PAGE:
The ABCs of nursing is a mnemonic that helps nurses remember the most essential steps to perform when prioritizing patient care.
The ABCs stand for airway, breathing, and circulation.
This acronym allows nurses to focus on the top priorities needed to ensure a patient’s well-being.
During patient care, nurses must make sure the patient’s airway is unobstructed and clear (aka having a patent airway).
They must also ensure the patient is breathing adequately (receiving sufficient oxygen throughout the lungs and body and expending co2).
Finally, nurses must make sure the patient has good blood flow and circulation.
Each factor is essential for a patient’s survival and well-being.
Consequently, issues related to any of these physiological processes can lead to significant and permanent harm and even lead to death.
As a result, it’s essential medical professionals understand and follow the ABCs of nursing due to their major role during patient care.
Understand The Differences
Understanding the differences between airway, breathing, and circulation priorities allow nurses to provide the proper intervention care plan based on the patient’s medical condition.
In other words, there are separate and distinct interventions for airway problems than for circulation or breathing problems.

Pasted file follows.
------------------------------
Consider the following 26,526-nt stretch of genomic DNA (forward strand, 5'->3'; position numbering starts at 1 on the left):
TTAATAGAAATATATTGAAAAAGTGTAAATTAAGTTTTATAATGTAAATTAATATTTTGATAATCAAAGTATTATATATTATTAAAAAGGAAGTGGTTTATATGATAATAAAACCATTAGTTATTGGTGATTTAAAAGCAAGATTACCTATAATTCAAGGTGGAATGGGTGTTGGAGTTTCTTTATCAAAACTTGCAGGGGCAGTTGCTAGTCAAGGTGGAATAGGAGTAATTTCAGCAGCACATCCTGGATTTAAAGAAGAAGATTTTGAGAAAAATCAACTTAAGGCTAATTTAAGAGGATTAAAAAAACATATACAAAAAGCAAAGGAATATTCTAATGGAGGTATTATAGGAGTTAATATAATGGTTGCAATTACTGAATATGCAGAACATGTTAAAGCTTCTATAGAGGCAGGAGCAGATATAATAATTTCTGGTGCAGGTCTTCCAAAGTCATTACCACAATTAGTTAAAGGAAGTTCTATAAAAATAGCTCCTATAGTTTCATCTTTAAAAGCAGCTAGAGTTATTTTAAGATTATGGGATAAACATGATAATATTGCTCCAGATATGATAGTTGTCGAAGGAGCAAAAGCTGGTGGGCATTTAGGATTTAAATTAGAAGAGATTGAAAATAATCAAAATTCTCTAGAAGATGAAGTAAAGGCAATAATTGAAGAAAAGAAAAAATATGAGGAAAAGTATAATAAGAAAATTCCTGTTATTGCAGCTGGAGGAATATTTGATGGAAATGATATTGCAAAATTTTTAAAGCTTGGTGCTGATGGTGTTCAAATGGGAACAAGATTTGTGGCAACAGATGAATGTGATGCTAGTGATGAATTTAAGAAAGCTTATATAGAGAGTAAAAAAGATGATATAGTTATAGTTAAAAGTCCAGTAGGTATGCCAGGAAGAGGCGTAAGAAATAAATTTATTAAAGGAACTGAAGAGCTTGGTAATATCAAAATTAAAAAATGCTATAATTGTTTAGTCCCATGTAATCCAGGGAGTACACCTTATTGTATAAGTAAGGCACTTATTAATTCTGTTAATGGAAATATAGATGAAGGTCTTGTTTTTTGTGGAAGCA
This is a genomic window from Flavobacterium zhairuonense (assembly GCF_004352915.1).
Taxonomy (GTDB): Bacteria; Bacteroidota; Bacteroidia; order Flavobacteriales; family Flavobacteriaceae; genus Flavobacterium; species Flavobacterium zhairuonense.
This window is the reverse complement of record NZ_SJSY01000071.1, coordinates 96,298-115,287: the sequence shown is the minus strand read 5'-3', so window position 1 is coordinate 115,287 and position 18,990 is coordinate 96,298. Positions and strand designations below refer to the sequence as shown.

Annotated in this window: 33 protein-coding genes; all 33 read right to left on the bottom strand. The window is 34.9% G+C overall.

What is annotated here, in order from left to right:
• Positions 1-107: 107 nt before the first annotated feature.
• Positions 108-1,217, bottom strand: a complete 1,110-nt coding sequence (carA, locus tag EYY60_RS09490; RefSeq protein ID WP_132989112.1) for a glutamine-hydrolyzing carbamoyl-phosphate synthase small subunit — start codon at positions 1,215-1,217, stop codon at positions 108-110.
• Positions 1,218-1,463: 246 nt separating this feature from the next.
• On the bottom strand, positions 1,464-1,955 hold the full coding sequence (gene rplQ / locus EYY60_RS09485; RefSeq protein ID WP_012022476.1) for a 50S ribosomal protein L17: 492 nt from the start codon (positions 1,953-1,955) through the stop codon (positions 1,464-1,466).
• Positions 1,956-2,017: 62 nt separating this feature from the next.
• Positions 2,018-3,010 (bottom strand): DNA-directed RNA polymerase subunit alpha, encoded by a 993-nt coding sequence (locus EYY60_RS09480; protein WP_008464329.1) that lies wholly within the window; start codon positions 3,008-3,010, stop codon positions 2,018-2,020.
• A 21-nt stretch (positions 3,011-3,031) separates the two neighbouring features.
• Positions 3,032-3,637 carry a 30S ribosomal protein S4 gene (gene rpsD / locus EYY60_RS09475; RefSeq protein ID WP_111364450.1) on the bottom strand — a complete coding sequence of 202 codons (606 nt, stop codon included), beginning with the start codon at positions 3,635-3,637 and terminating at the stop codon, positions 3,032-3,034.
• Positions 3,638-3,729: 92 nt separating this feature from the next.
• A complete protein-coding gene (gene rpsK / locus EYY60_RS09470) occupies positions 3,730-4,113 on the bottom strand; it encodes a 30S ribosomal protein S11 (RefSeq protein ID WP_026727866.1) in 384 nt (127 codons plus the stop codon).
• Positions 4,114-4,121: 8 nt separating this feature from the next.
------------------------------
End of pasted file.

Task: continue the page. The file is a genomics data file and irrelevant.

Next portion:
The following section explores the airway, breathing, and circulatory systems to help you identify potential assessments and treatment plans.
Airway issues focus on physical obstructions/occlusions that prevent the patient from breathing or receiving adequate oxygen.
These obstructions cause narrowing, blockages, and/or swelling to the patient’s breathing passages.
To illustrate, patients dealing with airway obstructions could be the result of blockages from food (peanuts), foreign objects, allergic reactions, or small toys.
- Food blockages
- Throat swelling
- Foreign objects
- Chocking hazards/small toys
What to look for: When assessing a patient’s airway it’s important to observe the patient’s communication to ensure their vocation and speech are good.
Also look for signs of edema in or around the face/head, blood, vomit, and foreign objects logged in the airway.